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Operations Iraqi Freedom and Enduring Freedom have placed great demands on the Air Force's highly skilled contracting workforce. This report examines "reachback" — the use of contracting capability outside the theater of operations to accomplish contracting tasks for customers in the theater — as a potential means for reducing the deployment burden on military personnel. The authors analyze after-action reports written by contingency contracting officers (CCOs) who served in Iraq and Afghanistan, the results of focus groups with CCOs, interviews with subject matter experts, and purchasing data, and conclude that reachback might improve performance in some areas because of greater personnel continuity, standardization of processes, and the ability to access personnel with higher-level skills. Although reachback has the potential to reduce deployments and increase the effectiveness of some contracting functions, there is also a need for policy and procedural changes to address other causes of stress on contracting officers, so that they can concentrate more fully on their primary duty of purchasing goods and services for the warfighter.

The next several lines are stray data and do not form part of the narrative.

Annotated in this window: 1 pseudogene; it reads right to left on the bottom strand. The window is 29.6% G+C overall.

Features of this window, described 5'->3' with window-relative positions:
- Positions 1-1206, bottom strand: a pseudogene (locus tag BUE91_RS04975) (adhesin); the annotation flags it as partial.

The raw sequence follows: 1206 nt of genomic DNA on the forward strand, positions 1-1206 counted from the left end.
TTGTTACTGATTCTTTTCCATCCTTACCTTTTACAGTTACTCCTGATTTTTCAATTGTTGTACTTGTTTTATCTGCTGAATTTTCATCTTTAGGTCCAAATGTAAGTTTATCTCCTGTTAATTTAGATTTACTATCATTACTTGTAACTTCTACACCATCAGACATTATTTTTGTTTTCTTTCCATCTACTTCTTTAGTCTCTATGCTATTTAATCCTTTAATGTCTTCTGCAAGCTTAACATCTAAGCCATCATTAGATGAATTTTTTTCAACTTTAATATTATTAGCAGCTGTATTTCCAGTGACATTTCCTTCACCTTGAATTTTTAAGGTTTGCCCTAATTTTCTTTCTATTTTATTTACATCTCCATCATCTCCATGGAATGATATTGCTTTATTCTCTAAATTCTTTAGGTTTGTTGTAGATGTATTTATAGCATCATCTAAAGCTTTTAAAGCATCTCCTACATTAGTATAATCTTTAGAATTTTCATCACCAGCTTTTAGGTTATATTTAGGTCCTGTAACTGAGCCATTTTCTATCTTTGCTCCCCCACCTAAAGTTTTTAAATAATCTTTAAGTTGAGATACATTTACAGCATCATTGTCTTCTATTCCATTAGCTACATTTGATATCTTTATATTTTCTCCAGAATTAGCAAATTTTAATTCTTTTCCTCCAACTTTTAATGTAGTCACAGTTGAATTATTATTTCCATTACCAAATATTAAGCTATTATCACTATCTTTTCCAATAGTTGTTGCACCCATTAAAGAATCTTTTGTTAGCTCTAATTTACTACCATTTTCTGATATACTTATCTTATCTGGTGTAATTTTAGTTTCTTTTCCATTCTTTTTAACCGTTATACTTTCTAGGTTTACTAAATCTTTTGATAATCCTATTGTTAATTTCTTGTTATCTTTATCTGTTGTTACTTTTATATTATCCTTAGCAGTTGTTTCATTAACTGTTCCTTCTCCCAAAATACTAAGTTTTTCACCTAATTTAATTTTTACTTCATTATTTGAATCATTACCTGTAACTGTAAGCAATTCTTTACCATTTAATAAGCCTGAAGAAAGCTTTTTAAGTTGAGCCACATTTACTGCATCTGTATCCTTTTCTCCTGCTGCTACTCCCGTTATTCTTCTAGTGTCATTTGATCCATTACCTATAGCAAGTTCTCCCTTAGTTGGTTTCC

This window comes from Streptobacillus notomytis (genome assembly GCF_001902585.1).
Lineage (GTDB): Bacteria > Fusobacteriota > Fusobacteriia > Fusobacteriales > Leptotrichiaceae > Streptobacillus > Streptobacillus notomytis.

Table of Contents

  • Chapter One


  • Chapter Two

    What Contingency Contracting Officers Do

  • Chapter Three

    Reachback Potential

  • Chapter Four

    The Impact of Reachback

  • Chapter Five

    Other Issues Related to CCO Stress and Contracting Efficiency

  • Chapter Six

    Conclusions and Recommendations

  • Appendix A

    General Information About AFCAP, AFCee, and the JCC Reachback Branch

  • Appendix B

    Analysis Methodology for CCO After Action Reports

  • Appendix C

    Joint Contingency Contracting System Data

  • Appendix D

    Protocol used for CCO Focus Groups

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